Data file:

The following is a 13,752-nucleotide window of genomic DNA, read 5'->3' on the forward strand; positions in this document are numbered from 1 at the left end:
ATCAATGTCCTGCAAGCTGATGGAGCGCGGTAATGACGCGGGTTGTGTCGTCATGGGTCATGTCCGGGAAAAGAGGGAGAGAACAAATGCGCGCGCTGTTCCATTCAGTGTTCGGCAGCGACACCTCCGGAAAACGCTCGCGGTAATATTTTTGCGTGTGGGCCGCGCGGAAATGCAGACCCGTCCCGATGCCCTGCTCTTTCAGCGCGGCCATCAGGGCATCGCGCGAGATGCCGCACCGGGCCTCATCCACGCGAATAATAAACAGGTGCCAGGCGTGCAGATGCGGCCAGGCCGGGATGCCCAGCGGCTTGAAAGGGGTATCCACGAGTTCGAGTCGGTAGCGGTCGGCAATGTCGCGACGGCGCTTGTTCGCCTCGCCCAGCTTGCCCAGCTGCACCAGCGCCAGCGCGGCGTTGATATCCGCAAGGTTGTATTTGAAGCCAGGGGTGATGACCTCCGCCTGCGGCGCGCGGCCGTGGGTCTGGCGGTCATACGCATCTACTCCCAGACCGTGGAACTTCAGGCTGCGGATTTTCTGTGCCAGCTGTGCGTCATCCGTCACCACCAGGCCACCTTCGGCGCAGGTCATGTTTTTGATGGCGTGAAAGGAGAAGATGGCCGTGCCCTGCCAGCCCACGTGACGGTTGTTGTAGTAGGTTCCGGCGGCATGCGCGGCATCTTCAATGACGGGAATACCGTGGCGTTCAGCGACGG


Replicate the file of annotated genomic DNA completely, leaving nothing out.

The following is a 13,752-nucleotide window of genomic DNA, read 5'->3' on the forward strand; positions in this document are numbered from 1 at the left end:
ATCAATGTCCTGCAAGCTGATGGAGCGCGGTAATGACGCGGGTTGTGTCGTCATGGGTCATGTCCGGGAAAAGAGGGAGAGAACAAATGCGCGCGCTGTTCCATTCAGTGTTCGGCAGCGACACCTCCGGAAAACGCTCGCGGTAATATTTTTGCGTGTGGGCCGCGCGGAAATGCAGACCCGTCCCGATGCCCTGCTCTTTCAGCGCGGCCATCAGGGCATCGCGCGAGATGCCGCACCGGGCCTCATCCACGCGAATAATAAACAGGTGCCAGGCGTGCAGATGCGGCCAGGCCGGGATGCCCAGCGGCTTGAAAGGGGTATCCACGAGTTCGAGTCGGTAGCGGTCGGCAATGTCGCGACGGCGCTTGTTCGCCTCGCCCAGCTTGCCCAGCTGCACCAGCGCCAGCGCGGCGTTGATATCCGCAAGGTTGTATTTGAAGCCAGGGGTGATGACCTCCGCCTGCGGCGCGCGGCCGTGGGTCTGGCGGTCATACGCATCTACTCCCAGACCGTGGAACTTCAGGCTGCGGATTTTCTGTGCCAGCTGTGCGTCATCCGTCACCACCAGGCCACCTTCGGCGCAGGTCATGTTTTTGATGGCGTGAAAGGAGAAGATGGCCGTGCCCTGCCAGCCCACGTGACGGTTGTTGTAGTAGGTTCCGGCGGCATGCGCGGCATCTTCAATGACGGGAATACCGTGGCGTTCAGCGACGG